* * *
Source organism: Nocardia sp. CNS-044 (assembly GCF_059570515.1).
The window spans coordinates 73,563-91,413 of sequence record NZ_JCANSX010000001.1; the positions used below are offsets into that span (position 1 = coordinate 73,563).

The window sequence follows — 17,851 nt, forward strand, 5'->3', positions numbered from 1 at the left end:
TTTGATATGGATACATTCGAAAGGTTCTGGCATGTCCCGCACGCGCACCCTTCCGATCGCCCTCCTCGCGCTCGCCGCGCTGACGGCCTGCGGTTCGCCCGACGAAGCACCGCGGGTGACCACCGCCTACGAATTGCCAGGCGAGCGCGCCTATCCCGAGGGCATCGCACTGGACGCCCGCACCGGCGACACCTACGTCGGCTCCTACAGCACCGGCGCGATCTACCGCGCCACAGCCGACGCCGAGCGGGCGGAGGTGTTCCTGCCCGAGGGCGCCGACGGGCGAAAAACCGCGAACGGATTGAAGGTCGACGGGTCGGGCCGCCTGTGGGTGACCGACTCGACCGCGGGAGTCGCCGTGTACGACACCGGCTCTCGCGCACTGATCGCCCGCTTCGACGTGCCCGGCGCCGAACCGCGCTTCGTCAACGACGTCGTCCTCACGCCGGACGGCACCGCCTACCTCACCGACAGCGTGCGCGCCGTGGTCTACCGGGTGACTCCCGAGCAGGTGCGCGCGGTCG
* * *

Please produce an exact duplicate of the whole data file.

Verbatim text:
Source organism: Nocardia sp. CNS-044 (assembly GCF_059570515.1).
The window spans coordinates 73,563-91,413 of sequence record NZ_JCANSX010000001.1; the positions used below are offsets into that span (position 1 = coordinate 73,563).

The window sequence follows — 17,851 nt, forward strand, 5'->3', positions numbered from 1 at the left end:
TTTGATATGGATACATTCGAAAGGTTCTGGCATGTCCCGCACGCGCACCCTTCCGATCGCCCTCCTCGCGCTCGCCGCGCTGACGGCCTGCGGTTCGCCCGACGAAGCACCGCGGGTGACCACCGCCTACGAATTGCCAGGCGAGCGCGCCTATCCCGAGGGCATCGCACTGGACGCCCGCACCGGCGACACCTACGTCGGCTCCTACAGCACCGGCGCGATCTACCGCGCCACAGCCGACGCCGAGCGGGCGGAGGTGTTCCTGCCCGAGGGCGCCGACGGGCGAAAAACCGCGAACGGATTGAAGGTCGACGGGTCGGGCCGCCTGTGGGTGACCGACTCGACCGCGGGAGTCGCCGTGTACGACACCGGCTCTCGCGCACTGATCGCCCGCTTCGACGTGCCCGGCGCCGAACCGCGCTTCGTCAACGACGTCGTCCTCACGCCGGACGGCACCGCCTACCTCACCGACAGCGTGCGCGCCGTGGTCTACCGGGTGACTCCCGAGCAGGTGCGCGCGGTCG